New book

Anyone can learn to lifeguard, even dummies


There was “Investing for Dummies," “iPhones for Dummies,” and even “Anti-Inflammatory Diets for Dummies.”

Now, the latest in the series -— and the title of this one may scare some people — is “Lifeguarding for Dummies.”

You certainly wouldn’t want your lifeguard to be a dummy, and neither do the co-authors,  Cary Epstein and Cameron DeGuzman, who penned the recently-published book, which is really all about how to become a lifeguard and safety in the water.

“The book really has two audiences,” said Epstein. “The first audience, the primary audience, is it’s for anybody that may be interested in a career in lifeguarding. The second audience is people that are already lifeguarding. I think a current lifeguard can pick up this book and really relate to everything we’re talking about.”

Epstein, 43, has been lifeguarding at Jones Beach for the past 26 years. Growing up in Hewlett, he remembers being on the swim team and, in 10th grade, his coach, who was a Jones Beach lifeguard, used to give out lifeguarding T-shirts. He knew he wanted to be one in the future.

When he was 16, he took his first lifeguard test and worked at the Sands in Atlantic Beach. Then, once he turned 17, he spent one summer guarding the oceans there before getting the gig at Jones Beach. He still runs training courses at the Sands alongside his main summer lifeguarding routine. He moved to Long Beach four years ago.

“Water safety and lifeguarding has been a passion of mine,” he said. “I’m a hardcore beach lover, ocean lover, swimmer and, most importantly, water safety advocate.”

Even with all his experience and training classes, he never thought of writing a book to teach others the skills. That was until one of his fellow Jones Beach lifeguards, Cameron DeGuzman, got an interesting message on LinkedIn.

“I’m a big LinkedIn guy,” DeGuzman, a lifeguard of nine years, said. “When someone reaches out to you, it’s a little suspicious if they don’t have like a profile picture that’s immediately viewable to you. But after speaking with Cary, we replied to Jennifer Yee, who’s the editor and has been an awesome piece to this puzzle, and it went off from there.”

For prospective Long Beach guards, the training regime is rigorous. Lifeguard hopefuls, and returning guards, must swim 200 yards in a recreation center pool in a maximum time of about 2 minutes, 45 seconds, and finish a one-mile run on the boardwalk in no more than nine minutes.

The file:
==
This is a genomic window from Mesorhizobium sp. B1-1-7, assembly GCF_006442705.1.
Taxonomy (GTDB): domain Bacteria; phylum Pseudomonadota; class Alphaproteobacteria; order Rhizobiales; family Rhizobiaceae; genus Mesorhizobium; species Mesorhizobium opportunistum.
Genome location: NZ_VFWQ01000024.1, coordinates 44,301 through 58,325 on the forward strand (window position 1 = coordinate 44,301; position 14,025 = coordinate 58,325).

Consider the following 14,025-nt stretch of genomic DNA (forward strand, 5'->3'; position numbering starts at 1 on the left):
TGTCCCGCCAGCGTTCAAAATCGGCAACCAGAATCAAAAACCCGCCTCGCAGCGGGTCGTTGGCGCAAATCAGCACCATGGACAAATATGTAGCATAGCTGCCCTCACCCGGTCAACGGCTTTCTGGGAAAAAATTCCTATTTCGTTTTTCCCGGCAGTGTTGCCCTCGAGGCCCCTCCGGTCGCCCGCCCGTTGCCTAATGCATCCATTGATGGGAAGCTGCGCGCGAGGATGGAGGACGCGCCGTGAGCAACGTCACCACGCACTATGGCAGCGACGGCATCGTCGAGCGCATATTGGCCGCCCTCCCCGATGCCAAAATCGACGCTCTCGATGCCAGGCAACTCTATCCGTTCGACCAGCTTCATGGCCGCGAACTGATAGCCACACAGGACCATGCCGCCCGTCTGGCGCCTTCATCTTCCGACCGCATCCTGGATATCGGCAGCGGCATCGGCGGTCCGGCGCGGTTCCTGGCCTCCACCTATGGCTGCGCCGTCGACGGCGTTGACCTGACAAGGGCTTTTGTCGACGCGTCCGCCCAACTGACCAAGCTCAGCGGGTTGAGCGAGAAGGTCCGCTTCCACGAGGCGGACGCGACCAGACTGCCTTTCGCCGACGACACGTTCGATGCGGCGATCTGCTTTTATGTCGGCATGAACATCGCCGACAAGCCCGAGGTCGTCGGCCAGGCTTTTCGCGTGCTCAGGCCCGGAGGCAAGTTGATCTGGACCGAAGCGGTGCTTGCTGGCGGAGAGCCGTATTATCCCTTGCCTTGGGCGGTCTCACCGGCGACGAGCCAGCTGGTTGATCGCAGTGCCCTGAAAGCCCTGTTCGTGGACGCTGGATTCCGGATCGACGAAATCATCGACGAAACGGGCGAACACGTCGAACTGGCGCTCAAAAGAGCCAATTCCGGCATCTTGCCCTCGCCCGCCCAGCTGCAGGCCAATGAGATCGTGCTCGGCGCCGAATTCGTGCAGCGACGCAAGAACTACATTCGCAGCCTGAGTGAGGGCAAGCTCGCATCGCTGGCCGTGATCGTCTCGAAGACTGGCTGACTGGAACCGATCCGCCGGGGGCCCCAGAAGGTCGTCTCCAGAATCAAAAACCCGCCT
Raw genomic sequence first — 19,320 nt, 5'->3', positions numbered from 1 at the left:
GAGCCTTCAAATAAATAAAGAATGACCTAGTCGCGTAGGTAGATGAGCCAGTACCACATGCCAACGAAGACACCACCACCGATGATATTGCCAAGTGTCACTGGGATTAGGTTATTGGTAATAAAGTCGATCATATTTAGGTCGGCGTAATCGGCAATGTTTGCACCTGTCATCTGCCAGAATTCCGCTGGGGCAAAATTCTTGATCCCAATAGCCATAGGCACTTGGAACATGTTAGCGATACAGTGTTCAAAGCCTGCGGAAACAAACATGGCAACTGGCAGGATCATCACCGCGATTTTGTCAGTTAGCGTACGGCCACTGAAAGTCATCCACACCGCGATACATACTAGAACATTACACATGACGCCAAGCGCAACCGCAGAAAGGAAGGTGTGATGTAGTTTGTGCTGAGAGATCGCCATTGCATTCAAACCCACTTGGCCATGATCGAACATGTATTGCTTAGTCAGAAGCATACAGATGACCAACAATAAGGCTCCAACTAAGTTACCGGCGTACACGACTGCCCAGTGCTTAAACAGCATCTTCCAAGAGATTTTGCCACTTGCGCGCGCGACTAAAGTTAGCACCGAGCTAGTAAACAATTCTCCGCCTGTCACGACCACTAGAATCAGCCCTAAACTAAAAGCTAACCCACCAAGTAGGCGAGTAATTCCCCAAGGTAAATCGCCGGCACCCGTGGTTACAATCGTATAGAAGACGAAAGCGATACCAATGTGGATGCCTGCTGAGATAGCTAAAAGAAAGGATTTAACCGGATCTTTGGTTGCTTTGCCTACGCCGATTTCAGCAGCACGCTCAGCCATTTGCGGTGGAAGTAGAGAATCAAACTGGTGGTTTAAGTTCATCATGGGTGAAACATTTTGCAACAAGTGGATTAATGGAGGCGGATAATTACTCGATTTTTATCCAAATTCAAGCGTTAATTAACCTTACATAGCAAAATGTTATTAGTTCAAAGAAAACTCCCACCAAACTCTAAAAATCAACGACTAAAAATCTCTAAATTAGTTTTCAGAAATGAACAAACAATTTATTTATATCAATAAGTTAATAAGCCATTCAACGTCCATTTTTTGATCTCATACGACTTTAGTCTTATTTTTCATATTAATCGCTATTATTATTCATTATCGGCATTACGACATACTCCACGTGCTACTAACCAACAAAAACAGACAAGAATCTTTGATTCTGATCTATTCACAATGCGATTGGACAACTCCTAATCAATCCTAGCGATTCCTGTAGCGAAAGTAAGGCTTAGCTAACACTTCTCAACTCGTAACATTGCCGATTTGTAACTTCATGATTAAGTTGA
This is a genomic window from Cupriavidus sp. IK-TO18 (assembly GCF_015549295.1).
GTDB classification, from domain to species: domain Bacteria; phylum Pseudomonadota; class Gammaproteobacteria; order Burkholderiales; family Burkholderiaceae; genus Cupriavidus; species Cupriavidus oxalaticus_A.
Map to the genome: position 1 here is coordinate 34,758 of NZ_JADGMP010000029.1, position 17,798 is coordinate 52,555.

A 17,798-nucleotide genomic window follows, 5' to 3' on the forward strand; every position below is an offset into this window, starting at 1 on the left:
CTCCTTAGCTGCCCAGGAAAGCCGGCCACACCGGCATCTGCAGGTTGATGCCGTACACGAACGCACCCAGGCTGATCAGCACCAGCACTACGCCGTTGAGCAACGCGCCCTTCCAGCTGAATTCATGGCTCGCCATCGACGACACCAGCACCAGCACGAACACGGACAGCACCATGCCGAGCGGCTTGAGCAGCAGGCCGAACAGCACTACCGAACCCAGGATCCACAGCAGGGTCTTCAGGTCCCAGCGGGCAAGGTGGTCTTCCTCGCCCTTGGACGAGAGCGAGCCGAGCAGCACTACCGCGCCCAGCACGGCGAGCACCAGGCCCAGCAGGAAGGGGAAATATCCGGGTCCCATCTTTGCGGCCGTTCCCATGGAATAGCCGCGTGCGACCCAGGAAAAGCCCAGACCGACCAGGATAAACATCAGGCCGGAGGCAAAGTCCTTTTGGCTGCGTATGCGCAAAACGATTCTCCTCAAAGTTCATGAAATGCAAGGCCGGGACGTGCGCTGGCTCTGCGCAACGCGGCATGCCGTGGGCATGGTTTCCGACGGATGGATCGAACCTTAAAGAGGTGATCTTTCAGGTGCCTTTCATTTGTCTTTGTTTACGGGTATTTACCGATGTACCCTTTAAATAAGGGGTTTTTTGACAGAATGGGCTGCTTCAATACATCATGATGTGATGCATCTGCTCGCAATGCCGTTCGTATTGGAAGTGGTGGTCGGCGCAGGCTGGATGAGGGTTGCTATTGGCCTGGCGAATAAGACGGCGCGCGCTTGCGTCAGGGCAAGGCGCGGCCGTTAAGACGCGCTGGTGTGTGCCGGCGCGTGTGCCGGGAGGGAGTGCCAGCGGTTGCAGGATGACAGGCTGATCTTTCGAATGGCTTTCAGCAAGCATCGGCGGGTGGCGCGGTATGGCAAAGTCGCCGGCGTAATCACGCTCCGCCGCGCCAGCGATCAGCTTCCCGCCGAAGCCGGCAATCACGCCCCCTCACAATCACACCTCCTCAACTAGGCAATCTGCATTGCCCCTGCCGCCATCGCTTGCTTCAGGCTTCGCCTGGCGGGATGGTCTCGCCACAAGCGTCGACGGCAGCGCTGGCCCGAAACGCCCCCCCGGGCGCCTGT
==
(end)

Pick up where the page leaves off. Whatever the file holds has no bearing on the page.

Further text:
Whether it be new, or experienced, water watchers, lifeguarding can now be more easily picked up and learned by anyone, thanks to Lifeguarding for Dummies.

The chapters cover everything there is to know. There are chapters about the history, the training, how to stay in shape, rules to follow, and so much more. The book has about 300 pages of water safety knowledge to learn.

The writing process started off slow for the two of them.

They began talking with the Dummies brand in February of last year. Deadlines began coming up in July and August and they needed to start moving a little faster. “It turned from meeting once a week, to two times a week and then eventually meeting four or five times a week,” DeGuzman recalled.

“We said from the beginning we knew writing a book wasn’t going to be easy, but we’re so knowledgeable on the topic and we love it,” Epstein said. “There were a lot of really late nights on Zoom with Cameron and I co-writing this book together. We really didn’t do a single piece of the book without each other.”

DeGuzman, 24, doesn’t have quite as many years on the beach as Epstein, being a lifeguard for the past nine years, but was able to bring his perspective to the table. They’re both EMTs, former swimmers and current ocean lifeguards that just wanted to teach and show everyone all the different aspects of protecting swimmers.

“I think the book should not be treated like a manual,” DeGuzman said. “You learn a lot more being a lifeguard. You’re getting a lot of new skills and those skills and complex things are more than just pulling someone that’s drowning out of the water.”